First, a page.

Google has validated its Cloud Platform for compliance with the Payment Card Industry Data Security Standard (PCI DSS) in a move designed to appeal to businesses handling large volumes of credit and debit card data.
The certification will allow companies to store and process payment card data on the Google Cloud Platform in a manner compliant with PCI’s security requirements.
“We are offering the ability for customers that fall under PCI compliance rules to be able to build applications and services on top of the platform at Google scale,” said Matthew O’Conner, product manager with Google’s Cloud Platform group. “They can be sure the platform is validated against PCI specifications.”
O’Connor said Google has been working with a third-party assessor for the past several months to get the various components of its Cloud Platform, such as the Compute Engine, App Engine, Storage Engine and Big Query analytics engine, PCI certified.
“PCI has long been on our roadmap,” O’Conner said. “We have long had customers ask us to meet the requirements. We made a commitment to it, and now we can offer them a compliant platform.”
The PCI mandate developed by Visa, MasterCard, American Express and other major credit card brands requires all companies handling payment card data to meet a formal set of security standards.
Companies that are not compliant with the requirements face stiff fines and other penalties if they suffer a payment card data breach. Over the years that PCI has been in effect, many companies have complained about the standard being too costly and cumbersome to implement.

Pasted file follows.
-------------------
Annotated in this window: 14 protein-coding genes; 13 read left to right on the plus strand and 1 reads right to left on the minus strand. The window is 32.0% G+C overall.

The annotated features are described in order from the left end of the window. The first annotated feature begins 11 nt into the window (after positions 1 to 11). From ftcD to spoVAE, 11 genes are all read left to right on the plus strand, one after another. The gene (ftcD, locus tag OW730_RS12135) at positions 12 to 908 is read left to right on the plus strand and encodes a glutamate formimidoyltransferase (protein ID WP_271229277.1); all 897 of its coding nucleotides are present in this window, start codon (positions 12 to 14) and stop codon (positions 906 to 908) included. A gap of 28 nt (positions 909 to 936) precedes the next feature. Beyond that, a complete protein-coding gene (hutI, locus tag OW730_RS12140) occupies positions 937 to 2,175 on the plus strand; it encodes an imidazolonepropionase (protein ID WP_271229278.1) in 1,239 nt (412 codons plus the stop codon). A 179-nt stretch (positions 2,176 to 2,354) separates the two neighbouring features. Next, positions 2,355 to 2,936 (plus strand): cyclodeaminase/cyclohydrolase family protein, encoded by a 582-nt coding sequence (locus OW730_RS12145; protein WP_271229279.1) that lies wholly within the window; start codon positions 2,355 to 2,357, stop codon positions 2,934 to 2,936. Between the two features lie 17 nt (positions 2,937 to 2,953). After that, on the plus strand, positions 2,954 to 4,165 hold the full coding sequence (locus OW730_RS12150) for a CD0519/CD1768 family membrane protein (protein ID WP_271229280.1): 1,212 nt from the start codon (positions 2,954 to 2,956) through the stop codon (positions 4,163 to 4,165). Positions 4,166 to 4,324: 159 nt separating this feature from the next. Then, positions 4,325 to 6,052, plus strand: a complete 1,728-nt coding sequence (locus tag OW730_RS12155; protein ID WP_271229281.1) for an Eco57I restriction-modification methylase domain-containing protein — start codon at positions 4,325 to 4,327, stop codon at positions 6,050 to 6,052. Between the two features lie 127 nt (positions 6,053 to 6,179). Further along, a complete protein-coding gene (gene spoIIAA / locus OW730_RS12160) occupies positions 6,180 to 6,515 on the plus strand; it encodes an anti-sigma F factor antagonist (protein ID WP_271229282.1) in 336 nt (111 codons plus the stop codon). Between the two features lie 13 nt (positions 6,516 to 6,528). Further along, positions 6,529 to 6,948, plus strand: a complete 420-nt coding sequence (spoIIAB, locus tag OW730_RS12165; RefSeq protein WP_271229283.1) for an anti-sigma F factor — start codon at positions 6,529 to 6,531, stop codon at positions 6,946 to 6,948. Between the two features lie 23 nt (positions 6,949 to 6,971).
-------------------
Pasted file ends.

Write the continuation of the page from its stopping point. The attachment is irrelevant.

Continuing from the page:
The PCI Security Council, which administers the standard on behalf of the card brands, has recently begun requiring companies to ensure that any third parties handling cardholder data on their behalf also are PCI compliant.
“[So] in order for Google’s cloud offerings to be adopted by large retailers, they needed to remove the PCI DSS compliance ambiguity about their services,” said James Huguelet, principal at The Huguelet Group LLC, a consultancy in Sugar Grove, Ill. “This paves the way for Google’s platform to be leveraged by merchants of all sizes.”
Gartner analyst Avivah Litan predicted that Google’s new PCI status would likely be of interest particularly for large businesses.
Large retailers often retain huge archives of customer cardholder data for a variety of reasons like chargeback management, fraud resolution and data analytics. The data presents a major risk for these companies and make them inviting targets for cyber-attackers.
“A lot of companies want to get rid of their PCI problem as much as they can,” Litan said. “One way to minimize the size and scope of the security audit is to outsource as much payment data as possible” to third parties like Google, she said.
A PCI-compliant Google Cloud Platform gives retailers an alternative to having card data hosted and managed by their payment processor, Litan said. Google will still have to overcome the hesitation that many companies have about outsourcing any data, let alone something as sensitive as payment card data, to the cloud.
But for someone who already feels comfortable about outsourcing to the cloud, the new PCI-compliant Google Cloud Platform could hold some appeal, she said.
Google is not the only major cloud provider with a PCI-compliant platform. Others such as Amazon and Microsoft have achieved a similar certification for their cloud offerings. All Amazon Web Services that support storage, transmission or handling of payment card data are PCI certified, as are Microsoft’s Azure services.